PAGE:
In A.D. 711 Spain was conquered by the Muslims and by the 10th century there was an Islamic Majority. It was not until the 13th Century that Christians reversed the Muslims authority in Spain. This long exposure to Muslim control greatly manipulated the visual language of the Iberian Peninsula. However, soon enough, Byzantine and Carolingian ivories were being imported through the Northern areas of the peninsula and Spain found itself at a confluence of stylistic currents, which merged with the already present styles of Islamic convention producing a mixture of abstract ornaments and heraldic beast medallions and scrolled decorations paralleling French manuscript illuminations.
By the late 13th century, Florence had regular shipping lines running through Mallorca, Barcelona, and Valencia. The result was that Spain adopted rules of practice and set up gilds, which affected the quality, the appearance of frames and altarpieces, and how they were made in Spain.
Although Spain’s styles were inspired by their neighbors, there was always a definite individuality apparent in Spanish frames and altarpieces including square crockets on the gables and pinnacles, wide blossom or flame-like finials dramatic contrasts of polychromy and gilding, frequent use of silver leaf and deep volumetric carving. The opulence of most of the Spanish framework glorifies the rich guilds and city brotherhoods that commissioned them. Also classes of differentiating frame makers which specialized in carving, gilding, or decorating led to an even higher quality of framework.
During the Renaissance, due to pious patronage and popularity of the dramatic baroque style, religious art was in higher demand than portraiture and historical paintings. The baroque style that demanded so much admiration was also uniquely blended with a northern European flair, which often included simple moldings of scotias, astragals and fillers. Other frames influenced by the North also produced the same stained, veneered or painted black cassetta frames found in England, France, and the Low Countries during the 15th and 16th centuries. These examples were often decorated with pastiglia or sgraffito ornament derived from Italian models. Each one of these specimens displays the diffusion of Renaissance motifs, which were spread in various ways throughout Spain.
In the late 16th century, the Plateresque Style was developed in the midst of the Renaissance. The main characteristics include the use of a dense floral, foliate or candelabrum pattern on every panel, column, frieze or pilaster of a classical aedicule. Though the Plateresque Style was but a moment in the history of Spanish frames, it was a key piece of inspiration for both Mannerism and Juan de Herrera’s development of the Herrera Style.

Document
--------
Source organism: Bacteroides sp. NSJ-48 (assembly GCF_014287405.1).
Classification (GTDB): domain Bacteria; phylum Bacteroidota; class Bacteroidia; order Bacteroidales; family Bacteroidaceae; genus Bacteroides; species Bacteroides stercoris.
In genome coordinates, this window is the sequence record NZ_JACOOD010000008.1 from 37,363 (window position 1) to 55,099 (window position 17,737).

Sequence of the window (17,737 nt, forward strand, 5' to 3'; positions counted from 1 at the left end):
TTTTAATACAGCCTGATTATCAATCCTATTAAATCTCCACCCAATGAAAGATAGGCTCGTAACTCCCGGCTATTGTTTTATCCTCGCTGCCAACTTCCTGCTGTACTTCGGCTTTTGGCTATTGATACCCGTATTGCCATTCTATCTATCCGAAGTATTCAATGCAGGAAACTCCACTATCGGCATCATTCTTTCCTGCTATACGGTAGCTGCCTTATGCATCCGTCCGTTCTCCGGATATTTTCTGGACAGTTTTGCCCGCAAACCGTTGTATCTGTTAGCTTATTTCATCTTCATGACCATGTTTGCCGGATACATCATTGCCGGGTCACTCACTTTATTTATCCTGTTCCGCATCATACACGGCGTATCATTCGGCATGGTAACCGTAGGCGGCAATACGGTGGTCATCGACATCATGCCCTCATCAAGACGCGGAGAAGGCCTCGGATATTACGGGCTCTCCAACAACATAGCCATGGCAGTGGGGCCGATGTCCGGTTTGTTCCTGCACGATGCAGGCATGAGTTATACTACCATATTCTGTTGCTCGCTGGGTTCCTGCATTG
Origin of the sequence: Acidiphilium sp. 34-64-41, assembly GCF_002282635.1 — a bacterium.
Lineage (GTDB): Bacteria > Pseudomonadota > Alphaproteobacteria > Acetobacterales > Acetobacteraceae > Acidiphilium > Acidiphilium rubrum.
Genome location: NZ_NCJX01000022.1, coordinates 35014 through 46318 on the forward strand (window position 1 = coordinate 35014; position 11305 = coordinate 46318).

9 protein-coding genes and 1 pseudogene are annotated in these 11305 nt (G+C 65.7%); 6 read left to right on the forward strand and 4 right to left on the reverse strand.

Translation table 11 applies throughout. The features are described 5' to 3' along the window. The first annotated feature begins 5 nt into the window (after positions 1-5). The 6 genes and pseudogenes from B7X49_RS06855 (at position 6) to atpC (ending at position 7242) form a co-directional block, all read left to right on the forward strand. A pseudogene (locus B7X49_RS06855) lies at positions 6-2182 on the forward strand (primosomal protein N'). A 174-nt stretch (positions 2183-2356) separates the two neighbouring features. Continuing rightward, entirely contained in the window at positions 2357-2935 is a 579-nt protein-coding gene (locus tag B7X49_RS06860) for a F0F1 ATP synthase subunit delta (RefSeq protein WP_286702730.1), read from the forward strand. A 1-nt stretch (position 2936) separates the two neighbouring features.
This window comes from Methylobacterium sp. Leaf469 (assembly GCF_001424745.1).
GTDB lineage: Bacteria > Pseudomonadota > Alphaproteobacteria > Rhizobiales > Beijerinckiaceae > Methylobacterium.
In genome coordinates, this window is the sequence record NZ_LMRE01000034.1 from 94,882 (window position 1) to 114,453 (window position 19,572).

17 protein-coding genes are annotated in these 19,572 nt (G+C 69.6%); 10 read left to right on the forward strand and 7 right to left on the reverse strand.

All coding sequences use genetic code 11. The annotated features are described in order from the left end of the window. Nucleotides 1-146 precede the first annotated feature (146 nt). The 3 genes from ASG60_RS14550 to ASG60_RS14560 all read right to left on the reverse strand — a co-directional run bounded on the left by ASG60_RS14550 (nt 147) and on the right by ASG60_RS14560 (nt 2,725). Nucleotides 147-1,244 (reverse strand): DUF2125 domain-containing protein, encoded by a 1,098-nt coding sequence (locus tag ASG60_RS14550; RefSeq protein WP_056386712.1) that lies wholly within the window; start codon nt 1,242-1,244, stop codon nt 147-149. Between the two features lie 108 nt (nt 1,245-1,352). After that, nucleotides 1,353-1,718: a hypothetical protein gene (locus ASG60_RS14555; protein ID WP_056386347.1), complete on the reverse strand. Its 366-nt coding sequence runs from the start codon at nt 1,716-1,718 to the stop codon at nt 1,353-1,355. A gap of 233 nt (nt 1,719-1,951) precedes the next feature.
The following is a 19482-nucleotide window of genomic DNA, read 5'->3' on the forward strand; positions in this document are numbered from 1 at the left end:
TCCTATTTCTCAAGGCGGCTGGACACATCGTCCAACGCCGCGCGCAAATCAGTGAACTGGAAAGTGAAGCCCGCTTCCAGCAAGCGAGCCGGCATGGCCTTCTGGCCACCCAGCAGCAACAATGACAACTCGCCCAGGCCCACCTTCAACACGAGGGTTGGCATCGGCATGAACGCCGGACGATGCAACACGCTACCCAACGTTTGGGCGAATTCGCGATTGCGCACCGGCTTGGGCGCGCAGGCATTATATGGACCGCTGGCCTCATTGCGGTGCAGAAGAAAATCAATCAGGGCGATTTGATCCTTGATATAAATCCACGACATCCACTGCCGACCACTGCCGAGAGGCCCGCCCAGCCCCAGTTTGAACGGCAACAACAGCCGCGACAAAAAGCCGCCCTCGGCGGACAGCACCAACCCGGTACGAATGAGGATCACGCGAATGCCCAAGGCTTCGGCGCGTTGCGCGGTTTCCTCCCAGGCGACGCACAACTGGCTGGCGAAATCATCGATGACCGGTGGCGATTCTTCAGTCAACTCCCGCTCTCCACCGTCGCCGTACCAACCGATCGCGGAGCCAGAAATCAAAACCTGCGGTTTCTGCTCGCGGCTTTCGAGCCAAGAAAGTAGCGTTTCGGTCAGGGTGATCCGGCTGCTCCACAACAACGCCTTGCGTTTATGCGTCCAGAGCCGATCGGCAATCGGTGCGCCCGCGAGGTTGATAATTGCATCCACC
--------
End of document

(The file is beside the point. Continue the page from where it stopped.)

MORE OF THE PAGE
During the reign of Charles I, Michelangelo’s Mannerism arrived in Spain and was accepted quickly due in most part because of Spain’s love of drama and decoration. Characteristics include a wider frieze and framing pilasters, gilt decoration of winged figures, horizontal beams and segmental pediment.
The Herrera Style first appeared as wealth poured into Spain from her colonies and Phillip II ordered for “simplicity of form, severity in the whole, nobility without arrogance, majesty without ostentation.” What was produced was Spain’s own overdue Renaissance style; ironically in a land so attached to opulent decoration, the Herrera style can be described as a sort of pared down classism. Important elements of the Herrera style feature oblong-framed panels and slender straps separated by cabochons or bosses. Through the 17th century, astragals, dentils, chain and egg-moldings, raised squares or lozenges like gems, and chains of alternating short or stretched cabochons appeared in Spanish Herrera frames.
Other Spanish frames of the 17th century are derived from the early Baroque leaf frames and are transmitted through the strong Spanish presence in Italy. It usually combines the Spanish lust for decoration and the sobriety of the contemporary mood and common features included less complex products of mixed influences again from northern Europe and Italy and vigorous gilt leaf moldings. The more expressive frames that were produced embody one of the most ubiquitous and recognizable of Spanish styles, which influenced and was influenced by Neapolitan and Bolognese styles of the 17th century. Examples of this employ Baroque leaf moldings, back-edged trims, sometimes polychromy and additional moldings and the flat often remains black but is decorated delicately with scrolling center and corner panels. The frames offer the perfect setting for paintings presenting the iconic chiaroscuro style of Spanish greats like Caravaggio.
Finally arriving in the 18th century, the Rococo style draws heavy influence from French ornamental motifs and was first introduced into Spain via the Real Academia de San Fernando. True Rococo ornament can be quickly identified by its extravagance and unique from Baroque due to its asymmetrical nature. The most identifiable characteristics include elaborate and flamboyant C- and S- scrolls, floral swags, rocailles, and ogee moldings. Although Spanish framework has always been stimulated by neighbor European countries, and in many cases the effects arrived late to the peninsula, Spain throughout its history continuously maintained its own unique distinctiveness and personality.